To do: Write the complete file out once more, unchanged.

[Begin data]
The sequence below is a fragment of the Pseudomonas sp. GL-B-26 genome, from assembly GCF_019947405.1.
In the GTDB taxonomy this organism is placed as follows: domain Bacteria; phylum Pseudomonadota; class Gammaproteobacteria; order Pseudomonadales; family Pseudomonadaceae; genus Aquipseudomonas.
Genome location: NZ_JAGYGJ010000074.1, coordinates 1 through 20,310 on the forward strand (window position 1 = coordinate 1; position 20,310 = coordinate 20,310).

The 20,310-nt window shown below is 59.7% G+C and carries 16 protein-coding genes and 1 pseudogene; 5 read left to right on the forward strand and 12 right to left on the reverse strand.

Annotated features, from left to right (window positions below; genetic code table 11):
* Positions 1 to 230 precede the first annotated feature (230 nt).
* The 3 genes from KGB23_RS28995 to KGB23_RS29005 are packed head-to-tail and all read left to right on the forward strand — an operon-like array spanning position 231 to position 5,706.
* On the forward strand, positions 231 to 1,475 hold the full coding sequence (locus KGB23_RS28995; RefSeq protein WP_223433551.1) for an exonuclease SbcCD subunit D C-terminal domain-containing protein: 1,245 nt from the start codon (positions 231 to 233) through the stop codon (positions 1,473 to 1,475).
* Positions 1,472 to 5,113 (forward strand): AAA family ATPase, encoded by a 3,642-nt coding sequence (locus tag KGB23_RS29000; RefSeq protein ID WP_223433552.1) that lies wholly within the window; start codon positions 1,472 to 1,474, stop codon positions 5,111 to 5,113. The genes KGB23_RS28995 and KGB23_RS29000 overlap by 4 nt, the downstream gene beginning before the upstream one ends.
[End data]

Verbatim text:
The sequence below is a fragment of the Pseudomonas sp. GL-B-26 genome, from assembly GCF_019947405.1.
In the GTDB taxonomy this organism is placed as follows: domain Bacteria; phylum Pseudomonadota; class Gammaproteobacteria; order Pseudomonadales; family Pseudomonadaceae; genus Aquipseudomonas.
Genome location: NZ_JAGYGJ010000074.1, coordinates 1 through 20,310 on the forward strand (window position 1 = coordinate 1; position 20,310 = coordinate 20,310).

The 20,310-nt window shown below is 59.7% G+C and carries 16 protein-coding genes and 1 pseudogene; 5 read left to right on the forward strand and 12 right to left on the reverse strand.

Annotated features, from left to right (window positions below; genetic code table 11):
* Positions 1 to 230 precede the first annotated feature (230 nt).
* The 3 genes from KGB23_RS28995 to KGB23_RS29005 are packed head-to-tail and all read left to right on the forward strand — an operon-like array spanning position 231 to position 5,706.
* On the forward strand, positions 231 to 1,475 hold the full coding sequence (locus KGB23_RS28995; RefSeq protein WP_223433551.1) for an exonuclease SbcCD subunit D C-terminal domain-containing protein: 1,245 nt from the start codon (positions 231 to 233) through the stop codon (positions 1,473 to 1,475).
* Positions 1,472 to 5,113 (forward strand): AAA family ATPase, encoded by a 3,642-nt coding sequence (locus tag KGB23_RS29000; RefSeq protein ID WP_223433552.1) that lies wholly within the window; start codon positions 1,472 to 1,474, stop codon positions 5,111 to 5,113. The genes KGB23_RS28995 and KGB23_RS29000 overlap by 4 nt, the downstream gene beginning before the upstream one ends.